He has been outspoken about the lack of diversity in both parties; he criticized the minimal inclusion of Latino speakers at the Democratic National Convention recently and was vocal throughout his campaign about the disadvantages faced by both candidates and communities of color.
In last week’s interview, Castro said he’s “hopeful” but “not naive” that the US is making progress toward addressing racial inequities. He said any progress, though, is hampered by “a president who’s the biggest race-baiter, the biggest racial grievance politician that we’ve had since George Wallace on the national stage.”
Castro called Trump’s racist threats about people of color, particularly those in low-income housing, endangering white suburban communities “shameful.”
“It’s a naked ploy to stoke white fear about Black Americans and other people of color. It’s a lie. He lied about what the policy is. The fair housing rule was simply meant to provide fair housing opportunity to everybody, no matter their background. He lied about who is in the suburbs today. The suburbs are more diverse than they are when we passed the Fair Housing Act in 1968,” Castro, who served as housing secretary during the Obama administration, said.
“I believe he’s misrepresenting what’s in the hearts of many white Americans. I don't believe the majority of white Americans are sitting at home trying to figure out how they can keep Black people out of their neighborhood. He’s selling them short,” he said.
Castro said that in the wake of George Floyd's death in police custody in Minneapolis, he’s been heartened by the “vast outpouring of support for making progress in our country towards racial justice that included many white people, people of all different backgrounds,” including “a greater commitment at least in words by corporate America, by public officials, police departments, sports, celebrities, and people marching in the streets to press for racial justice.”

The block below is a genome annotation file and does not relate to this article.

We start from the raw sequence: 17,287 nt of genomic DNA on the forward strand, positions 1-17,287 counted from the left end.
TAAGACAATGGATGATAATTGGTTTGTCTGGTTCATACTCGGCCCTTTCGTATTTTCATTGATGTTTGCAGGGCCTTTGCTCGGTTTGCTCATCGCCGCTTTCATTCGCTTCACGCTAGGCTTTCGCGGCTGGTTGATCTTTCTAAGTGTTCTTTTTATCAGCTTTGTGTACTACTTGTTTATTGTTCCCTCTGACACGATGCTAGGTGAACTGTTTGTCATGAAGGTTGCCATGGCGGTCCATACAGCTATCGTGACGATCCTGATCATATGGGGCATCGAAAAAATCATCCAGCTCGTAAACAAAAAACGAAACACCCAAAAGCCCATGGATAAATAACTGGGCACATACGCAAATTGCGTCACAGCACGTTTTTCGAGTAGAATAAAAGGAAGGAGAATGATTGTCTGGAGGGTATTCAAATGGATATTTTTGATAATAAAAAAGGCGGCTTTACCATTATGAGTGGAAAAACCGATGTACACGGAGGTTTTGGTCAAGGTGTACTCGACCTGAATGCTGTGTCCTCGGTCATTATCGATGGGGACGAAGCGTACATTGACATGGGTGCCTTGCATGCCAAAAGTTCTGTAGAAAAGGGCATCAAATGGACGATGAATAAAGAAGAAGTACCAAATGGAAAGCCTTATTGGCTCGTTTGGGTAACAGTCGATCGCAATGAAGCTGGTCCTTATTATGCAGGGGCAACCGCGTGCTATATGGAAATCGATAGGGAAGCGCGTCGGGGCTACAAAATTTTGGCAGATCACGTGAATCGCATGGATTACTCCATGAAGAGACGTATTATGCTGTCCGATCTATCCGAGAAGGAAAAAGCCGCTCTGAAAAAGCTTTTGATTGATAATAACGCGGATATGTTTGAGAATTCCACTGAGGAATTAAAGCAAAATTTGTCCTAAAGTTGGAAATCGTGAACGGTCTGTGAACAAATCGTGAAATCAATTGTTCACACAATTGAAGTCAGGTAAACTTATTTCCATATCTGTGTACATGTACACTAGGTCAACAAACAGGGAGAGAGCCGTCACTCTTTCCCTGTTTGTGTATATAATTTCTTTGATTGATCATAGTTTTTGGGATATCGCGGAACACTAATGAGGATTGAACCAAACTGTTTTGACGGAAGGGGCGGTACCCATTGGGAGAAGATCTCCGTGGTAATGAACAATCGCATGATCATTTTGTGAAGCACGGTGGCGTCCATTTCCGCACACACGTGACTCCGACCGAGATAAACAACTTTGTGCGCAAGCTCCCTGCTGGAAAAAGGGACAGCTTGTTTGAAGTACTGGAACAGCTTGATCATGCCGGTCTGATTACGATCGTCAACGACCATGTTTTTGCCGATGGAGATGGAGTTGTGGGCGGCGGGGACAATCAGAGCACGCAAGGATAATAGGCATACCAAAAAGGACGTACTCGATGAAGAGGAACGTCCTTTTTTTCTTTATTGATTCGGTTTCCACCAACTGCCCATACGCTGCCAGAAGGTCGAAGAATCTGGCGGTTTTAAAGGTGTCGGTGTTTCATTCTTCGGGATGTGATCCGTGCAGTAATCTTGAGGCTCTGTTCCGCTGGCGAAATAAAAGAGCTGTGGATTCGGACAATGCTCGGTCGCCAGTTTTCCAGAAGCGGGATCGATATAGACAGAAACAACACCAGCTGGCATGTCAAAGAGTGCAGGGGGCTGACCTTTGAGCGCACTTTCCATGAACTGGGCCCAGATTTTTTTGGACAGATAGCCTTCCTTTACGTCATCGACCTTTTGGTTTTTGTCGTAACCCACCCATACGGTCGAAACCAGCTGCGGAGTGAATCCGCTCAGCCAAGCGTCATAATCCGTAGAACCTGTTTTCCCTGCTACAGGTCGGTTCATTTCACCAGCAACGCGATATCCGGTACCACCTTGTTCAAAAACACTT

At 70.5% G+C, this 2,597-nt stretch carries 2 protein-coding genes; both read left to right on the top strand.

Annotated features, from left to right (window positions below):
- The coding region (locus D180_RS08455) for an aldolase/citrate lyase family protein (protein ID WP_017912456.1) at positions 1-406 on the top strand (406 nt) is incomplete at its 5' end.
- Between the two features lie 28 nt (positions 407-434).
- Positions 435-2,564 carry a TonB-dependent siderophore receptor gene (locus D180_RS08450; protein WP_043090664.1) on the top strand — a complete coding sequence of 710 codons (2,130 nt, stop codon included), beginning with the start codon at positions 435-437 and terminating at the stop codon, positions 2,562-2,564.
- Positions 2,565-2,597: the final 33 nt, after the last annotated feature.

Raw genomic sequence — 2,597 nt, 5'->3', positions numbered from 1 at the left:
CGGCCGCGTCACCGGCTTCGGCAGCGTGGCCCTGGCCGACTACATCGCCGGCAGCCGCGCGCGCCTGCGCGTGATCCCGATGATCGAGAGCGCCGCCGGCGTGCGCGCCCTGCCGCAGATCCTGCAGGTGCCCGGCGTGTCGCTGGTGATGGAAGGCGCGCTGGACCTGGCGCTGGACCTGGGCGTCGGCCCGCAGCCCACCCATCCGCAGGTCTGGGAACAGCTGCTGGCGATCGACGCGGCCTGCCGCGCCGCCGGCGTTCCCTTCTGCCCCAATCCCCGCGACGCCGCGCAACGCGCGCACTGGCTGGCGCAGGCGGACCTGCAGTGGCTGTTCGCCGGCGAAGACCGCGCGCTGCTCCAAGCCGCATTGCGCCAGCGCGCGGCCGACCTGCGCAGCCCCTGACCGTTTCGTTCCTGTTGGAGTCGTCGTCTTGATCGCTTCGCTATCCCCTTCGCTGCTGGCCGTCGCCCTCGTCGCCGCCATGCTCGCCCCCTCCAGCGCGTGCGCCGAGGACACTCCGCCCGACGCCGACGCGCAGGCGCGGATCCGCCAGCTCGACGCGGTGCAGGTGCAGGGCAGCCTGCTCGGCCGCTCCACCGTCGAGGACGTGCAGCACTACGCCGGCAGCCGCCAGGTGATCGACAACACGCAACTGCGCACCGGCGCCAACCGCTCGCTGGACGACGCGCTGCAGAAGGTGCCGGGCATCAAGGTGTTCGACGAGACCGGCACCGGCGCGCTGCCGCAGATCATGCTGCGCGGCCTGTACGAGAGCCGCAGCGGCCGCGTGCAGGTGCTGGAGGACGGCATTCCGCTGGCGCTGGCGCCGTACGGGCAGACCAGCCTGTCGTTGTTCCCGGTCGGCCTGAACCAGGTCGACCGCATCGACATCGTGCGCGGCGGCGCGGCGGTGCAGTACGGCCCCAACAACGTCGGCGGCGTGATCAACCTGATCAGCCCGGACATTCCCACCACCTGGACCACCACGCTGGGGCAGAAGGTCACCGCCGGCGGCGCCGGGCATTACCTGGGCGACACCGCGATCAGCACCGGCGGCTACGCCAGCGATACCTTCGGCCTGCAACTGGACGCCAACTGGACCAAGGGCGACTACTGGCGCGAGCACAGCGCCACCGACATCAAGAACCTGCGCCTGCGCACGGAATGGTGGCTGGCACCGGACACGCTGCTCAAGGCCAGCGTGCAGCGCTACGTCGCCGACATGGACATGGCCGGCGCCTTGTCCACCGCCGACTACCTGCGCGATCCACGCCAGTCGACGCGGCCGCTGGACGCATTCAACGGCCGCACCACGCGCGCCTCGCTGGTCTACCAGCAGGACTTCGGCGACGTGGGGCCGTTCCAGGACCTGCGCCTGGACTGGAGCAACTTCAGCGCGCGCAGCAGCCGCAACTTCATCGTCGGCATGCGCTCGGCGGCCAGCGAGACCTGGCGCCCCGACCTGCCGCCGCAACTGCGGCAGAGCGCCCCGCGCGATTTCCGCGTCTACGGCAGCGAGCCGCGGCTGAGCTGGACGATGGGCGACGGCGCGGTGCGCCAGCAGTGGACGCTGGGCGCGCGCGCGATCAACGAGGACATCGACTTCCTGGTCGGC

The question now, he said, is whether people will carry that motivation through to voting and pushing for change in corporate and nonprofit organizations.
“I’m hopeful, you know. I’m not naive,” he said. “I don’t think it's comfortable for a lot of people to do so, and I don’t think it’s second nature for a lot of people to do so either. But I also believe that most people have a kind heart and that they want to do it, most people.”
The Castro campaign’s progressive policy agenda and focus on communities of color won praise among progressive activists. Now, with the nomination of one of the least progressive candidates of the dozens of Democrats who ran this cycle, some activists have wondered if they’re being asked to shelve the progressive reforms they’ve been pushing for to defeat Trump. Castro said he’s not concerned that progressives won’t turn out for Biden.
“I’m confident that the vast majority of people who recognize what a danger Donald Trump represents also recognize that Joe Biden would do a much better job than Donald Trump, and they will turn out to vote for Joe Biden,” he said.
“Is it the case that there’s a more progressive vision out there than the one that Joe Biden has? On some issues, sure. It’s also true that Joe Biden has the most progressive vision of any Democratic nominee that we’ve ever had on a whole number of issues,” he added. “So if Joe Biden is elected we have a wonderful opportunity to do great progressive work in the next administration.”